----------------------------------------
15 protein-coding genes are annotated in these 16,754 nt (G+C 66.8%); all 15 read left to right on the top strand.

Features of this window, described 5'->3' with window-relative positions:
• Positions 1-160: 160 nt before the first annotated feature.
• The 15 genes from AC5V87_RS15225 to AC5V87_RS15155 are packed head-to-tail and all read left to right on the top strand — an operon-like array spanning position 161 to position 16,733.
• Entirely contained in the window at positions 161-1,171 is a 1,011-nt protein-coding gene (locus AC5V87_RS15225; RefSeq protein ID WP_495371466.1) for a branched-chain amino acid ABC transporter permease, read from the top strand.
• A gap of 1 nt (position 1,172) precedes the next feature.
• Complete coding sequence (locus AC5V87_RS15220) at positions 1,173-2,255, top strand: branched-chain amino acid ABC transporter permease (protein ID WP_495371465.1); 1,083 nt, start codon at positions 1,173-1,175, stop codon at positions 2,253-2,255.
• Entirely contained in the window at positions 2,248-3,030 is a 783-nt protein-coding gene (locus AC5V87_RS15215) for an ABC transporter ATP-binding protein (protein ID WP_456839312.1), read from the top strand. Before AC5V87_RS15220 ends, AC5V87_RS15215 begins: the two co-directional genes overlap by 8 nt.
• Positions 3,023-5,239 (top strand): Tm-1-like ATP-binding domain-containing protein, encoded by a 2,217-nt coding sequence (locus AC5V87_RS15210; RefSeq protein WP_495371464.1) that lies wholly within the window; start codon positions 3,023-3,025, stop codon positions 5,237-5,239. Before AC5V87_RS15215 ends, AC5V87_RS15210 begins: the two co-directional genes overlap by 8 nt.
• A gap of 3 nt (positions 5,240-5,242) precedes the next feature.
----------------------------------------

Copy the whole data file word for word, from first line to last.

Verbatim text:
15 protein-coding genes are annotated in these 16,754 nt (G+C 66.8%); all 15 read left to right on the top strand.

Features of this window, described 5'->3' with window-relative positions:
• Positions 1-160: 160 nt before the first annotated feature.
• The 15 genes from AC5V87_RS15225 to AC5V87_RS15155 are packed head-to-tail and all read left to right on the top strand — an operon-like array spanning position 161 to position 16,733.
• Entirely contained in the window at positions 161-1,171 is a 1,011-nt protein-coding gene (locus AC5V87_RS15225; RefSeq protein ID WP_495371466.1) for a branched-chain amino acid ABC transporter permease, read from the top strand.
• A gap of 1 nt (position 1,172) precedes the next feature.
• Complete coding sequence (locus AC5V87_RS15220) at positions 1,173-2,255, top strand: branched-chain amino acid ABC transporter permease (protein ID WP_495371465.1); 1,083 nt, start codon at positions 1,173-1,175, stop codon at positions 2,253-2,255.
• Entirely contained in the window at positions 2,248-3,030 is a 783-nt protein-coding gene (locus AC5V87_RS15215) for an ABC transporter ATP-binding protein (protein ID WP_456839312.1), read from the top strand. Before AC5V87_RS15220 ends, AC5V87_RS15215 begins: the two co-directional genes overlap by 8 nt.
• Positions 3,023-5,239 (top strand): Tm-1-like ATP-binding domain-containing protein, encoded by a 2,217-nt coding sequence (locus AC5V87_RS15210; RefSeq protein WP_495371464.1) that lies wholly within the window; start codon positions 3,023-3,025, stop codon positions 5,237-5,239. Before AC5V87_RS15215 ends, AC5V87_RS15210 begins: the two co-directional genes overlap by 8 nt.
• A gap of 3 nt (positions 5,240-5,242) precedes the next feature.